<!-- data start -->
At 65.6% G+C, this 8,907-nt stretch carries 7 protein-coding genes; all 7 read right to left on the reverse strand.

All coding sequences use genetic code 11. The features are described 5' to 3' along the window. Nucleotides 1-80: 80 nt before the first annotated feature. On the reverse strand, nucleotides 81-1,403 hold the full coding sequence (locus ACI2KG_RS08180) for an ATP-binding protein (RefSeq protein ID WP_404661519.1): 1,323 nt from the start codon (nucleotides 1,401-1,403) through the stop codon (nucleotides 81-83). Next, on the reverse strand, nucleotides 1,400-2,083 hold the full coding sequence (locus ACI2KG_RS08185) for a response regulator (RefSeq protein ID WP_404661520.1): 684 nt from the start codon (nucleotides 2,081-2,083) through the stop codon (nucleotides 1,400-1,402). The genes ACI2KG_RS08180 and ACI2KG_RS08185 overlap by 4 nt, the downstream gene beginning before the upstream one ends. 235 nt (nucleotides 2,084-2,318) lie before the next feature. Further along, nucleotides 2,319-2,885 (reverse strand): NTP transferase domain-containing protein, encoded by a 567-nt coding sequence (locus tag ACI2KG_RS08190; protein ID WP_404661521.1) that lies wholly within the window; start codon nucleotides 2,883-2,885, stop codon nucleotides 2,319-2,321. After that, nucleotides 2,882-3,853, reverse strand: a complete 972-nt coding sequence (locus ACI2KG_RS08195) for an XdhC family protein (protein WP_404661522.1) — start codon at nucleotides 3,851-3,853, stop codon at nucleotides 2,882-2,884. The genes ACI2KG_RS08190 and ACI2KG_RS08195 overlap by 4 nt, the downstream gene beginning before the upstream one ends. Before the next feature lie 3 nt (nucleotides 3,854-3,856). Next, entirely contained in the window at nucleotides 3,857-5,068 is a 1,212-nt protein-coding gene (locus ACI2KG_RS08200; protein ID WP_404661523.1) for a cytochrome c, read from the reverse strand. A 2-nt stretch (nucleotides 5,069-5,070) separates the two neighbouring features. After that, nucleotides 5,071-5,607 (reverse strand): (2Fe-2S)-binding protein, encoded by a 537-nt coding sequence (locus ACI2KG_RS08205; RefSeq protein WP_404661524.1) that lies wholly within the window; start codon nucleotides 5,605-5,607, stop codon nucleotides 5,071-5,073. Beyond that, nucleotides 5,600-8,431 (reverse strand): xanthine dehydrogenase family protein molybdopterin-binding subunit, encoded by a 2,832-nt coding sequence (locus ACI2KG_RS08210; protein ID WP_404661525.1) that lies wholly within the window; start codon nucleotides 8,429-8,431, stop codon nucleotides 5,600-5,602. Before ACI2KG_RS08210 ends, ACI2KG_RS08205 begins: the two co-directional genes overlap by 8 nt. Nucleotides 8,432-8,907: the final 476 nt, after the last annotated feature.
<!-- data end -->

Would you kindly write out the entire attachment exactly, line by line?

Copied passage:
At 65.6% G+C, this 8,907-nt stretch carries 7 protein-coding genes; all 7 read right to left on the reverse strand.

All coding sequences use genetic code 11. The features are described 5' to 3' along the window. Nucleotides 1-80: 80 nt before the first annotated feature. On the reverse strand, nucleotides 81-1,403 hold the full coding sequence (locus ACI2KG_RS08180) for an ATP-binding protein (RefSeq protein ID WP_404661519.1): 1,323 nt from the start codon (nucleotides 1,401-1,403) through the stop codon (nucleotides 81-83). Next, on the reverse strand, nucleotides 1,400-2,083 hold the full coding sequence (locus ACI2KG_RS08185) for a response regulator (RefSeq protein ID WP_404661520.1): 684 nt from the start codon (nucleotides 2,081-2,083) through the stop codon (nucleotides 1,400-1,402). The genes ACI2KG_RS08180 and ACI2KG_RS08185 overlap by 4 nt, the downstream gene beginning before the upstream one ends. 235 nt (nucleotides 2,084-2,318) lie before the next feature. Further along, nucleotides 2,319-2,885 (reverse strand): NTP transferase domain-containing protein, encoded by a 567-nt coding sequence (locus tag ACI2KG_RS08190; protein ID WP_404661521.1) that lies wholly within the window; start codon nucleotides 2,883-2,885, stop codon nucleotides 2,319-2,321. After that, nucleotides 2,882-3,853, reverse strand: a complete 972-nt coding sequence (locus ACI2KG_RS08195) for an XdhC family protein (protein WP_404661522.1) — start codon at nucleotides 3,851-3,853, stop codon at nucleotides 2,882-2,884. The genes ACI2KG_RS08190 and ACI2KG_RS08195 overlap by 4 nt, the downstream gene beginning before the upstream one ends. Before the next feature lie 3 nt (nucleotides 3,854-3,856). Next, entirely contained in the window at nucleotides 3,857-5,068 is a 1,212-nt protein-coding gene (locus ACI2KG_RS08200; protein ID WP_404661523.1) for a cytochrome c, read from the reverse strand. A 2-nt stretch (nucleotides 5,069-5,070) separates the two neighbouring features. After that, nucleotides 5,071-5,607 (reverse strand): (2Fe-2S)-binding protein, encoded by a 537-nt coding sequence (locus ACI2KG_RS08205; RefSeq protein WP_404661524.1) that lies wholly within the window; start codon nucleotides 5,605-5,607, stop codon nucleotides 5,071-5,073. Beyond that, nucleotides 5,600-8,431 (reverse strand): xanthine dehydrogenase family protein molybdopterin-binding subunit, encoded by a 2,832-nt coding sequence (locus ACI2KG_RS08210; protein ID WP_404661525.1) that lies wholly within the window; start codon nucleotides 8,429-8,431, stop codon nucleotides 5,600-5,602. Before ACI2KG_RS08210 ends, ACI2KG_RS08205 begins: the two co-directional genes overlap by 8 nt. Nucleotides 8,432-8,907: the final 476 nt, after the last annotated feature.